John Carter is a rattlingly solid action adventure, with a good ratio of action, adventure, romance, and intrigue. It tells a story with a definite beginning, middle, and end, and several characters had well-defined story arcs.
The world of Mars was well interpolated from the source material, and those changes that were made are reasonable for a movie version (that’s not rated R).
Including the lengthy Earth scenes was a wise choice. It grounded the Martian adventure so the contrasts seemed more spectacular and it introduced the Carter of the movie well.
It was also wise to open with a Show The Baddie scene, so we didn’t get too fidgety during the lovingly-recreated Victoriana.
There was good attention to detail in scenery and designs, such as the Martian script on Carter’s weapons, and the insect design of the fliers. The organic CGI for the aliens was merely adequate by contemporary standards, but did not often detract from the story.
The only real let-down is Carter’s pet, who seemed to have slipped in from a Ghostbusters cartoon.
Lynn Collins (Dejah) did well with fairly limited lines and brought a good range of emotions to the scenes. Even when she was in the background, she carried on and acted out her own personal storyline.
Wllem Dafoe and Samantha Morton, the voice actors for Tars and Sola, helped sell the virtual characters. James Purefoy as Kantos Kan stole the Carter rescue/ hostage scene.
Not as good parts
The very first thing that happens when the movie opens is a voice-over infodump. This is a mistake.
Unless you’re adapting something so classily written that it allows you to have Richard Burton saying "Nobody believed in the final days of the last century that the human race was being observed," then don’t bother.
The voice-over felt like it was written by nervous studio executives who thought their audience would be too dumb or impatient to wait for the narrative to supply the backstory naturally.
I wasn’t impressed with Taylor Kitsch’s John Carter. He looked the part but didn’t always act the part. I quite liked him at the start; but when he shaved off his beard he shaved off his personality, too.
Thereafter he struggled to stand out in sequences where he competed with strong performances, stunning backdrops, and all the action CGI could conjure.
I couldn’t help wondering why this guy played Cater, since James Purefoy was available.
The key special effect in the movie was jumping. Carter jumps. It’s the whole central thing about why he’s special on Mars. I wasn’t sold on the wirework or whatever else they used to simulate his spectacular leaps. It was slightly off, with odd centers of balance, or maybe the muscle movements were wrong. Such a central premise needs to be spot on to sell the suspension of disbelief. I did not believe a man could jump.
The action sequences were fairly generic. The best was the fight where Carter meets Dejah, which had visually interesting ship-to-ship swashbuckling. A lot more could have been done with the combat scenes. This movie did not have Star Wars-level fight choreography; it was more like the 2011 Conan the Barbarian movie. But good fight scenes have their own internal narrative and logic, a flow that has its own story beats, and a wit about how the combatants interact with each other and their environment.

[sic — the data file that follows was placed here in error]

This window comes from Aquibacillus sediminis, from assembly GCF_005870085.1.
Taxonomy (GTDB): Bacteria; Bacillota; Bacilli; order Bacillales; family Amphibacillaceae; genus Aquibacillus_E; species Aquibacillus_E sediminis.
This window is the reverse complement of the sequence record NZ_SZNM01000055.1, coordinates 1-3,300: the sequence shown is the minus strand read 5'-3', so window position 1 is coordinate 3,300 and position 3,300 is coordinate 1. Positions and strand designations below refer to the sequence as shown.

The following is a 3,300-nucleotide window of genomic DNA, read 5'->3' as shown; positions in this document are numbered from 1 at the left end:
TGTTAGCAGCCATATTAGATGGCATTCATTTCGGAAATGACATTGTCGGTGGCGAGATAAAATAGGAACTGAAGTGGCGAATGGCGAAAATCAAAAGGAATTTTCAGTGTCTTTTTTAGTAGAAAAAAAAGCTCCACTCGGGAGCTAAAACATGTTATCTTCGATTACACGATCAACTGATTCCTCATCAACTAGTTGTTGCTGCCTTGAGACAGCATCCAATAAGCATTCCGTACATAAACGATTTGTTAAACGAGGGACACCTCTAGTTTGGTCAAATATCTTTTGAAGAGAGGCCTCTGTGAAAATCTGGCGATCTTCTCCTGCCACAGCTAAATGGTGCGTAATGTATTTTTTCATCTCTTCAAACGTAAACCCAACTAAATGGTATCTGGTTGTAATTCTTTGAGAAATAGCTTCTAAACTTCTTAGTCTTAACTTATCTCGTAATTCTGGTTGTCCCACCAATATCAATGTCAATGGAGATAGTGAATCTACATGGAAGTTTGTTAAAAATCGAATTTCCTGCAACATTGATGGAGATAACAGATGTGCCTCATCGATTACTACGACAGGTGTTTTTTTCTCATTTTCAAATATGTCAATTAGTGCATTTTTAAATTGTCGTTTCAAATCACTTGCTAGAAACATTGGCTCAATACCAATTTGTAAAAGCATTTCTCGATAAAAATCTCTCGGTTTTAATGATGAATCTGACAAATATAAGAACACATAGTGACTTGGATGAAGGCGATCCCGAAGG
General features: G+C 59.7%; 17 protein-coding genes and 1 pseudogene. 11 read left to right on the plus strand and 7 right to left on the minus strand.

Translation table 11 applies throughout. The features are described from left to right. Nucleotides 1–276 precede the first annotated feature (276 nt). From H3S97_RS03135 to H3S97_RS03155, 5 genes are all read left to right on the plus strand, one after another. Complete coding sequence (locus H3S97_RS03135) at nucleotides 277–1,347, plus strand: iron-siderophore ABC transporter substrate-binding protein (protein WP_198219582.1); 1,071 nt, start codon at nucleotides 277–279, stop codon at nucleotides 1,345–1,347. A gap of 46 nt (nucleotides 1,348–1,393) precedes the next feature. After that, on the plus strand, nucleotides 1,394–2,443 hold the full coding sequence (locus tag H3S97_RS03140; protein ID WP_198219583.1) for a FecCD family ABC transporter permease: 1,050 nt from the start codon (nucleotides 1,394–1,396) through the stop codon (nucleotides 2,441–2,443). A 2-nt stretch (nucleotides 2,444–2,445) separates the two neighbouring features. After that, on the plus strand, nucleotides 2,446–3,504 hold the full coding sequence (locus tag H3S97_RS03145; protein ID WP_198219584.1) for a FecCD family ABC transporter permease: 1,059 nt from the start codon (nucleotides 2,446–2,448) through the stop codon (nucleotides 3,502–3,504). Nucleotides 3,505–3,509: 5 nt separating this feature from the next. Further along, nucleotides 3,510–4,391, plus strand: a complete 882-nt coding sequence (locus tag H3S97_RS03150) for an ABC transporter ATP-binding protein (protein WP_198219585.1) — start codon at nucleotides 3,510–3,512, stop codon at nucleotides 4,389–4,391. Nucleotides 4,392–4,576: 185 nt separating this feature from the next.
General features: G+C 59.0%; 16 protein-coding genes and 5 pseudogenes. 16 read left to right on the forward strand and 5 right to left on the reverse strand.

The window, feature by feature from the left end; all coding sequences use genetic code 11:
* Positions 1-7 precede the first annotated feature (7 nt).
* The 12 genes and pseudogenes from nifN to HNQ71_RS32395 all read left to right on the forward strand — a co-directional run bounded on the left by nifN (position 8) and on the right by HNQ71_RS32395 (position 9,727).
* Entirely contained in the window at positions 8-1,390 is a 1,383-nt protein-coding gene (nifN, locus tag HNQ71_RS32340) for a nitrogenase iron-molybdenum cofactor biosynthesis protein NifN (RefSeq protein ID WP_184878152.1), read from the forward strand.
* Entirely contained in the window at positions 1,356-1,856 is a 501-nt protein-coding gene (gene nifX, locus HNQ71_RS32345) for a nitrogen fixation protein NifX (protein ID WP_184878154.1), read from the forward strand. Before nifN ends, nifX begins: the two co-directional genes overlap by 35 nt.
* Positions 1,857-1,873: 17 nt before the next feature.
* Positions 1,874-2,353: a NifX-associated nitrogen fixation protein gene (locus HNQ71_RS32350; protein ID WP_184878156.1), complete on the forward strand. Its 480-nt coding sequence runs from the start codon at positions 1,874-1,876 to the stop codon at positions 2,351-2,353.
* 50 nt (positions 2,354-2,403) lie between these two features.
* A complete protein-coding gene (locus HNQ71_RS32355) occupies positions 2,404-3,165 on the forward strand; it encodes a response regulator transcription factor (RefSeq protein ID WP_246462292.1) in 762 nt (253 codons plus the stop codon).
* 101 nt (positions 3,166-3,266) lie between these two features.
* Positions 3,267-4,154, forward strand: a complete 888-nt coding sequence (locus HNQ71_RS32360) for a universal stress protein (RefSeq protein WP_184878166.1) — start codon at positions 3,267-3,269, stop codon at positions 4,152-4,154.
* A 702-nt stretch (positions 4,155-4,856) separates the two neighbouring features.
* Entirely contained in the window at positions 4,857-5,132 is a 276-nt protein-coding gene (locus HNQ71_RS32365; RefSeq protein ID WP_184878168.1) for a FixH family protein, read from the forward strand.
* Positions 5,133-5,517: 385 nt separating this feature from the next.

The Not-Their-Fault Stuff
This is a movie based upon works that have been strip-mined for movie sequences for a century.
It’s really not this film’s fault that we’ve seen other movies with our hero fighting in the arena and winning against impossible odds before challenging the ruler who sent him there, such as Gladiator.
Nor is it John Carter's fault that we’ve seen rebel princesses flee the villain and be shot down, or a heroic stranger rise to lead a native people to victory, or mysterious techno-wizards plotting against humanity using stargates, or any of the other bits of Edgar Rice Burroughs' worlds that have been cannibalized and recycled.
But they have been, and it matters. I couldn’t help drawing comparisons. At the movie’s final major action sequence, when Carter drives his flyer through the dome to stop Dejah’s wedding to the villain, I really expected Kantos Kan to cry out, "Carter’s alive!” and the Queen to chorus in with "
John! Ah- aaaah!"<
The film suffers because what should have been fresh and groundbreaking comes in a generic and cliche.
John Carter is a good film that could and should have been better. It will age well and reward a DVD viewing. It's a good introduction to the John Carter books, and a reasonable and sympathetic adaptation of the source material.
In terms of enjoyment against recent movies I enjoyed it as much as Cowboys and Aliens, more than Green Lantern and Ghost Rider 2, less than Captain America and Thor. My kids, 14 and 18, were both entertained, and sufficiently provoked to discuss the film’s merits on the trip home. My son felt the villains needed more depth but that the adventure itself was satisfying. He may well take a look at the original novels.
My daughter was impressed with Dejah but more concerned with some plot holes, such as why Carter threw his medallion away when his wife would likely want it to crack how to do that Ninth Ray stuff.
It’s worth seeing. I was pleasantly surprised by a movie that exceeded my expectations and took me to another world for a fun ride.